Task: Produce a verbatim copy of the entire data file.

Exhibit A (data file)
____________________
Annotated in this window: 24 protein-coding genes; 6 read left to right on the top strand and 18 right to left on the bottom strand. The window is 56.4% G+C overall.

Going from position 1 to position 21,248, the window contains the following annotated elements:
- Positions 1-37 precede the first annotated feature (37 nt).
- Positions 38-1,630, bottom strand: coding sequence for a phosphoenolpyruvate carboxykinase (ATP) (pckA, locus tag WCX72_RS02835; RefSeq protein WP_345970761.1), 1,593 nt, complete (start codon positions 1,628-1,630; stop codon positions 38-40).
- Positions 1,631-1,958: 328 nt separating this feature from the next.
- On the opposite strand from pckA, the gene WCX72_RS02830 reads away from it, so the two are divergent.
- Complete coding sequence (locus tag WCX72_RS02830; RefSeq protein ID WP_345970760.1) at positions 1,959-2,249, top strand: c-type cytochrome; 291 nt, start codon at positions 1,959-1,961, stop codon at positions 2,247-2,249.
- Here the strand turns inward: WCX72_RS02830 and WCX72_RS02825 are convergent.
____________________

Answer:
Annotated in this window: 24 protein-coding genes; 6 read left to right on the top strand and 18 right to left on the bottom strand. The window is 56.4% G+C overall.

Going from position 1 to position 21,248, the window contains the following annotated elements:
- Positions 1-37 precede the first annotated feature (37 nt).
- Positions 38-1,630, bottom strand: coding sequence for a phosphoenolpyruvate carboxykinase (ATP) (pckA, locus tag WCX72_RS02835; RefSeq protein WP_345970761.1), 1,593 nt, complete (start codon positions 1,628-1,630; stop codon positions 38-40).
- Positions 1,631-1,958: 328 nt separating this feature from the next.
- On the opposite strand from pckA, the gene WCX72_RS02830 reads away from it, so the two are divergent.
- Complete coding sequence (locus tag WCX72_RS02830; RefSeq protein ID WP_345970760.1) at positions 1,959-2,249, top strand: c-type cytochrome; 291 nt, start codon at positions 1,959-1,961, stop codon at positions 2,247-2,249.
- Here the strand turns inward: WCX72_RS02830 and WCX72_RS02825 are convergent.